The Blog

Corbyn, Trump, Sanders, Geoff and Me.


Back in the dim and distant past, when I used to sell trucks for a living, there used to be a thing Geoff my boss used to call: "Customer Relationship Maintenance."

It basically entailed driving around the North West of England, visiting harassed men in too tight nylon trousers and shirts (them not me), sitting in leaky porta-cabins, drinking bad tea, and making worse small talk.

I knew they didn't want to speak to me.

They knew I didn't want to speak to them.

And we both knew we were wasting each other's time.

Sadly, this is what Geoff told me to do, and if I wanted to keep my Vauxhall Cavalier (2.0 GLS, (these things matter)) I had no choice.

One day, when I was sitting in one of those leaky porta-cabins, I had an epiphany. I turned to the customer and said:

"Listen, I come here every two months to take up your time, all because my boss Geoff tells me to."

"Oh yes?" He replied, looking at his watch.

"He thinks you'll buy a truck if I keep coming around and getting on your nerves. Is he right?"

"No not really, I'm actually busy, and I have to sit here for half an hour talking to you. To be honest, it gets on my nerves."

"Well how you call me when you need me, and we keep this our little secret?"


We shook hands, and I came up with a new method of "Customer Relationship Maintenance" which basically involved not getting on people's tits.

I quickly spread this new model out across all of my customers. It worked well, until the day Geoff figured out I had strayed from what he believed to be right. He called me in the office, gave me a telling off, and threatened to take my Vauxhall Cavalier and replace it with an Austin Maestro.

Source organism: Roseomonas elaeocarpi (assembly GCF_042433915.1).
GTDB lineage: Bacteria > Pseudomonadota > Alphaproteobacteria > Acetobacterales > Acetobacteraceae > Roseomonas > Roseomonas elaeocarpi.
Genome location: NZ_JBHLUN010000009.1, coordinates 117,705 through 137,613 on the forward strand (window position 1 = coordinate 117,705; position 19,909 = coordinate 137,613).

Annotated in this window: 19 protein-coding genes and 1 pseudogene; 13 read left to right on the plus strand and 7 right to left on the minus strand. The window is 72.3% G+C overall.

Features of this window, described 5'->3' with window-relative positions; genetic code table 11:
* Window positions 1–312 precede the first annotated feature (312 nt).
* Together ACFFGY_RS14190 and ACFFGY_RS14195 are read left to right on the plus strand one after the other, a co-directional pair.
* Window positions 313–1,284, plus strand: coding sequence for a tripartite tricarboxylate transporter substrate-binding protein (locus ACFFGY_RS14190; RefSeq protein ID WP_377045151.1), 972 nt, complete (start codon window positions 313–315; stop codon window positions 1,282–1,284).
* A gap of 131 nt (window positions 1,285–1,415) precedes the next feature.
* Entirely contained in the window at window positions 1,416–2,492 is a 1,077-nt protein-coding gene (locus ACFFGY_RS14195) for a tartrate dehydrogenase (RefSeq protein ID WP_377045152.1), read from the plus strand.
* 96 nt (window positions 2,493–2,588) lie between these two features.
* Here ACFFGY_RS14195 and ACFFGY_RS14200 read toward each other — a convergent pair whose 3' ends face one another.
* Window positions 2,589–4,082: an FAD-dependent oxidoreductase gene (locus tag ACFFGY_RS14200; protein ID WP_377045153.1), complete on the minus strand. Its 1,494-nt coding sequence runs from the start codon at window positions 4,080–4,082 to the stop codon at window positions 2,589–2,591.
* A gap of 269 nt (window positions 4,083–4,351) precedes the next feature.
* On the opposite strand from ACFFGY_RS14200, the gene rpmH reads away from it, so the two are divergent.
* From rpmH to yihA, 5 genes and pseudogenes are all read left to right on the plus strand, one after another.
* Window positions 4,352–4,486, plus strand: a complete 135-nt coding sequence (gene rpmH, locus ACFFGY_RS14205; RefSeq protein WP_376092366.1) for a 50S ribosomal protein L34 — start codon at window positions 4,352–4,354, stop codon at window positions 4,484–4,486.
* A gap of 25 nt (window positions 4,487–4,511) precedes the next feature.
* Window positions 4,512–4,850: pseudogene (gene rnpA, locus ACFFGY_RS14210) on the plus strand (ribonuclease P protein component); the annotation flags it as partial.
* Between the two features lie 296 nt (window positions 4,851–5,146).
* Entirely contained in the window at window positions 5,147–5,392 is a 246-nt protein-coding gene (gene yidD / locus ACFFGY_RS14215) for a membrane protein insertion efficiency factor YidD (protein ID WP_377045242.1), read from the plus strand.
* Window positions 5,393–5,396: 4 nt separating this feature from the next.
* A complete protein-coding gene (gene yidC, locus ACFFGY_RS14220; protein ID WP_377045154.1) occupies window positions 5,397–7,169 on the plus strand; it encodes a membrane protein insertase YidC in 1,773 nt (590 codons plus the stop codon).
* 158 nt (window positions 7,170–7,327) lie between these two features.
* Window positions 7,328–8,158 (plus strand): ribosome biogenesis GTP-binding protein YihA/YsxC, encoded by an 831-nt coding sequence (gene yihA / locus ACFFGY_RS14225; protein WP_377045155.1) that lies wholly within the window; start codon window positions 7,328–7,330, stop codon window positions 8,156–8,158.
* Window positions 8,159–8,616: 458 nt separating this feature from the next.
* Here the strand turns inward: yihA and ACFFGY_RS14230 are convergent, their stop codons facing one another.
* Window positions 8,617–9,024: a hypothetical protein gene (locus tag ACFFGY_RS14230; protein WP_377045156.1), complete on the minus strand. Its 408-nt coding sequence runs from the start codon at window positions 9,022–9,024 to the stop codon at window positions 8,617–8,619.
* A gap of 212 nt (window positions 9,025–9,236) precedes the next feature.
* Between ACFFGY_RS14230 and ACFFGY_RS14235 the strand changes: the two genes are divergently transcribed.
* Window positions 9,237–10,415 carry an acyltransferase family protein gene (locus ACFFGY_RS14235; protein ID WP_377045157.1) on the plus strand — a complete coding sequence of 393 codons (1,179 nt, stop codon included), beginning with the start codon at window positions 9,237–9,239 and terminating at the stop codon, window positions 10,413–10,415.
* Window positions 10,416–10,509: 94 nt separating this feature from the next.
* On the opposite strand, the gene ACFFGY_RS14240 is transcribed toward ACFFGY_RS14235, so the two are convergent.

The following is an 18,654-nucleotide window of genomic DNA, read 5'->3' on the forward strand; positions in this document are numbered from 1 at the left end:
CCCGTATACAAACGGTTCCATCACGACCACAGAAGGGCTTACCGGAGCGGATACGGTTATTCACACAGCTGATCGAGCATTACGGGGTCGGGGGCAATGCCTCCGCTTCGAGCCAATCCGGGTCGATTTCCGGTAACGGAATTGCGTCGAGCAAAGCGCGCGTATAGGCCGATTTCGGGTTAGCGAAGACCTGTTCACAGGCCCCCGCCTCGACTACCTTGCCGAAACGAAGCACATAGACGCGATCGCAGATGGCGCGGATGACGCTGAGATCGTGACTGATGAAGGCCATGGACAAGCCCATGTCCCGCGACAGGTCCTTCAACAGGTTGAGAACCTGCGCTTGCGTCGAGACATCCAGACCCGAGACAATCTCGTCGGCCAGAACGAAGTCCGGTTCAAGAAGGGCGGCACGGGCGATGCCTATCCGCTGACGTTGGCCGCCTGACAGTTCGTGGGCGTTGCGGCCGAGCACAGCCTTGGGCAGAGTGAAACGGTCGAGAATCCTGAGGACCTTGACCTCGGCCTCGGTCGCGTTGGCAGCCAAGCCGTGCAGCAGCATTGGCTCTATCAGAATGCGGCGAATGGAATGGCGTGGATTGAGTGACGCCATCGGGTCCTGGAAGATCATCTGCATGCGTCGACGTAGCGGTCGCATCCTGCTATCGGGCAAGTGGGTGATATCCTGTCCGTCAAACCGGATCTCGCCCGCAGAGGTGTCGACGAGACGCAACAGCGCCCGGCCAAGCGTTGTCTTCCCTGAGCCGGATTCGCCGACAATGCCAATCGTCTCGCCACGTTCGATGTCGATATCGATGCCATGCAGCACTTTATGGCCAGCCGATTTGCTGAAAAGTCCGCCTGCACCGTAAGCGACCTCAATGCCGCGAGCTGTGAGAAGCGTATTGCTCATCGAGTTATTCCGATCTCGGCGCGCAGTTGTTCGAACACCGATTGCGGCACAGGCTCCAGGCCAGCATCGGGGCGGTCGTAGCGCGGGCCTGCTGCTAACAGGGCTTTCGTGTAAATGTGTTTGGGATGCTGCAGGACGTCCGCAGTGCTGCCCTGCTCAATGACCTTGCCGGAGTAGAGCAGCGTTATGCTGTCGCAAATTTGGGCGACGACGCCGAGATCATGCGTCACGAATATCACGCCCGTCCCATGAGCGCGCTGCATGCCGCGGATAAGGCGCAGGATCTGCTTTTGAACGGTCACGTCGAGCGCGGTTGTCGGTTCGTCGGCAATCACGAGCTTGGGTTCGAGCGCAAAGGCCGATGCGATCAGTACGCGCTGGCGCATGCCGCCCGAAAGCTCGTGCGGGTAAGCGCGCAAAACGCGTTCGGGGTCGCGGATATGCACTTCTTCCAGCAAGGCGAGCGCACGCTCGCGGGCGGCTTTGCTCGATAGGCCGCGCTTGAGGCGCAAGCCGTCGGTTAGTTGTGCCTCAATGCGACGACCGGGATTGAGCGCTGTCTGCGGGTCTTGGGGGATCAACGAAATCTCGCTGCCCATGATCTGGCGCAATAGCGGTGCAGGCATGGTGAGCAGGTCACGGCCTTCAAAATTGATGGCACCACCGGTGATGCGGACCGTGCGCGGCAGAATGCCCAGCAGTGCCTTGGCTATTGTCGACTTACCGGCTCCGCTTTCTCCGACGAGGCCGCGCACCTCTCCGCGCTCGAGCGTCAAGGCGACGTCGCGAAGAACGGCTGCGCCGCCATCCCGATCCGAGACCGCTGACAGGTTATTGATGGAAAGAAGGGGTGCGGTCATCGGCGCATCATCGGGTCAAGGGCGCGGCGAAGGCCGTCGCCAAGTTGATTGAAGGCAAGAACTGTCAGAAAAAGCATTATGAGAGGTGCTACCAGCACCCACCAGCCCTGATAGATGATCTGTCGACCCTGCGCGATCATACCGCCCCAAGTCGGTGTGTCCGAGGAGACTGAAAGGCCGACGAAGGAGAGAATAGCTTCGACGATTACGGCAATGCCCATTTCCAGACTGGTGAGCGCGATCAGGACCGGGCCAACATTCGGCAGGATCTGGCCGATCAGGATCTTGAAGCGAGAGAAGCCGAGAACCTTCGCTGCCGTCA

Geoff reckoned he always knew best, and he was always pretty patronising about it too. That wasn't the only reason I disliked Geoff though, the other reason was that Geoff was greedy.

He kept all the best customers for himself. He wined and dined them, he took them for "jolly" weekends away, he bought them presents, and in return, when they wanted trucks, they rang him, and not me.

He scratched their back, and they scratched his.

If a salesman dared to complain he was told:

"I'm the boss, like it or lump it."

He would then hand them the keys to a second-hand skip wagon and tell them to go and earn forty quid commission on it.

Over time I became more and more uncooperative with Geoff. We wound each other up no end. Him by being Geoff, and me by hiding his car keys, not answering my phone, and leaving coffe cup rings on his desk diary all the time.

For all my efforts though, he didn't really care what I did. Even though there was always a high turnover of staff, he didn't care he was about to lose another one. He was okay, his mates were okay, so what did it matter if I lost interest? He was still the boss, and the world would never be short of a salesman to take my place.